Louis Weiss (Louise Weiss) was the first woman, and first ever to give a speech at the European Parliament. She is considered by many to be “the grandmother of modern Europe”, thanks to her lifelong battle for women’s right, equality and much more. Since the moment she was born, up until her death in 1983, Weiss was an influential voice not only in French, but also in international affairs. Louis, along with Robert Schuman, and Jean Monnet are considered the architects of the European Union. Here is a brief history of her work, her accomplishments and legacy.
Early Journalism Career and Activism
From the moment Weiss enrolled at the Paris University, it was clear she was born to be someone great. In her memoirs, the Grandmother of Europe writes “How could I accept the ordinariness of family life”, referring to her father’s wishes to become a housewife.
Weiss, however, was born for bigger achievements. Only 10% of French women at the time completed the aggregation, which at the time was a civil examination for positions in the public education system. She graduated in 1914.
With a university degree in her disposal, Weiss started her work in political activism after the outbreak of World War I. During World War I, Louis organized several small field hospitals in France for survivors. The disaster of the War pushed Louis to international affairs, and pursuit of peace.
However, because she was not allowed in political process, as women were excluded from politics in France, Weiss began her journalistic career, writing under a pseudonym for the Le Radical newspaper. During her early journalism career, Weiss was writing against the French government and exclusion of women. In the same time, she organized several humanitarian missions evacuating French from the Soviet Union after the Bolshevik Revolution. It was during this time that Weiss co-founded and edited the L’Europe Nouvelle weekly magazine. She stayed as editor until 1934, and under her management, the magazine became one of the leading in international affairs.
Weiss versus Nazi Regime
After the World War I, the League of Nations was formed with specific goal to prevent similar wars in the future. But Louise had little faith that the League will prevent the Nazi threat, and she was right.
In the years leading to World War II, Weiss was one of the few journalists that were bold and courageous enough to write about Nazi persecution of Jews and political dissidents.
In 1934, Weiss acknowledged that her writing in L’Europe Nouvelle is not enough to make a difference, and started a new organization, La Femme Nouvelle. The organization quickly gained reputation as one of the most energetic feminist organizations. And unlike other feminists, Weiss and her group asked for radical measurements, stating that peace cannot be achieve by diplomacy and peace negotiations. She organized several propaganda stunts, such as interruption of major sporting events.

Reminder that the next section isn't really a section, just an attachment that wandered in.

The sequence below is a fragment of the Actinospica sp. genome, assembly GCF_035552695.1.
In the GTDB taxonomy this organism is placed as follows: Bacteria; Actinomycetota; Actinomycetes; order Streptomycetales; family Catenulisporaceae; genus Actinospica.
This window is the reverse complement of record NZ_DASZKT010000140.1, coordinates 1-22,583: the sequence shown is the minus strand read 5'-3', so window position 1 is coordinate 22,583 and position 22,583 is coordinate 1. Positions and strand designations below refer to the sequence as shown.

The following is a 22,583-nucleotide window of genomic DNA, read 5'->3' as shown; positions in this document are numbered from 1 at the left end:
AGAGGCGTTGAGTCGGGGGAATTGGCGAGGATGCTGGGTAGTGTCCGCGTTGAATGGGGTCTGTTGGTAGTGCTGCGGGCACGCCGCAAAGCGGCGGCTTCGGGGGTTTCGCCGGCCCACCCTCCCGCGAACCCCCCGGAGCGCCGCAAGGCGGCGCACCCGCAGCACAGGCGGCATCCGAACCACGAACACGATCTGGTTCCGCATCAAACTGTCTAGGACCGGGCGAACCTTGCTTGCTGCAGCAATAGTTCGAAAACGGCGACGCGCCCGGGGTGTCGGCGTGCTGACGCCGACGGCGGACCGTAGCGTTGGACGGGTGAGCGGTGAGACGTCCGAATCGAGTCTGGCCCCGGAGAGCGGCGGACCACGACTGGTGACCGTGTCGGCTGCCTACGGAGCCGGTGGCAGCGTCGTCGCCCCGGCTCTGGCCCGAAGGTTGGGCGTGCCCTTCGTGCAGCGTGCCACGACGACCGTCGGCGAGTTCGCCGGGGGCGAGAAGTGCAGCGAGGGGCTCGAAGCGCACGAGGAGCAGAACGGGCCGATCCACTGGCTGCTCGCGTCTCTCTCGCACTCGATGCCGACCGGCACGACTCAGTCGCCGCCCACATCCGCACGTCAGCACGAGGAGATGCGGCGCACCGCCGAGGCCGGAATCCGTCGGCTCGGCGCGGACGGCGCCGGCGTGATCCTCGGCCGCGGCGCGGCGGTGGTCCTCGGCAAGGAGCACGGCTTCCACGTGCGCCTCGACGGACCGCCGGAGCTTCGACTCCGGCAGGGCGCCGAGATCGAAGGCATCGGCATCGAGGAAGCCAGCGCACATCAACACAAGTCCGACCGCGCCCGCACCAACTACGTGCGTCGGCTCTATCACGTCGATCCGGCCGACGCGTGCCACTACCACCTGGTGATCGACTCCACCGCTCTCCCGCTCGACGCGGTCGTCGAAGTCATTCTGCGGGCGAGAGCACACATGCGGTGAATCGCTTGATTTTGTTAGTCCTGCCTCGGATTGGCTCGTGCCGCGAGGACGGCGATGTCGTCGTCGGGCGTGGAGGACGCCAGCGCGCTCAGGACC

One of her biggest stuns was the interruption of the Grand Prix horse at Longchamps. Weiss arranged for airplanes to drop leaflets, with the slogan “Even if you give us the vote, your socks will still get darned.”
In the late 1930s, Weiss turned her attention from feminist rights to international affairs. She urged the France Government, and specifically Foreign Minister at the time Georges Bonnet to sponsor refugee committee. Known as the Bonnet Committee, Weiss managed to use the assets to secure visas for more than 1,000 Jewish refugee children before the World War II broke.
During World War II, Weiss achieved another success. Her advocating for suffrage to French women finally resulted with the government giving right to women to vote in April 1944.
Post World War II Work
After World War II, Weiss began to travel the world, and write travel books. She called her books “Travel Books for the Handicapped”. She traveled with some friends, and published three travel books: “Gold, truck and Cross” (1949), “Enchanted journey” (1960) and “The Kashmir” (1955).
There is no better and bigger proof of the influence Louis had than naming the Seat of the European Union in Strasbourg. In 1999, the building was renamed to bear the name of the Grandmother of Europe. At the inauguration, Nicole Fontaine, then president of European Parliament gave a speech, as well as then president of France, Mr. Jacques Chirac. In her speech, Mrs. Fontaine said “I am moved by the memory of this intrepid political journalist, who was born in 1893 and who, immediately after the end of the First World War, threw herself into the struggle for peace, European integration and women’s suffrage. Louise Weiss has remained the symbol of a visionary commitment to the cause of women and the cause of Europe, both of which are still highly topical. In 1979, after the first election of the European Parliament by direct universal suffrage, she was the oldest Member of our Assembly. Following the opening sitting which she chaired in that capacity, she had the joy of seeing
Mrs Simone Veil, who is present here today, elected the first President of the European Parliament”.
Other honors include:
– Primary school in Strasbourg bearing her name
– Honorary member of the Upper University Council in Strasbourg
– Grand Officer of the Legion of Honor
– Winner of the Robert Schuman Prize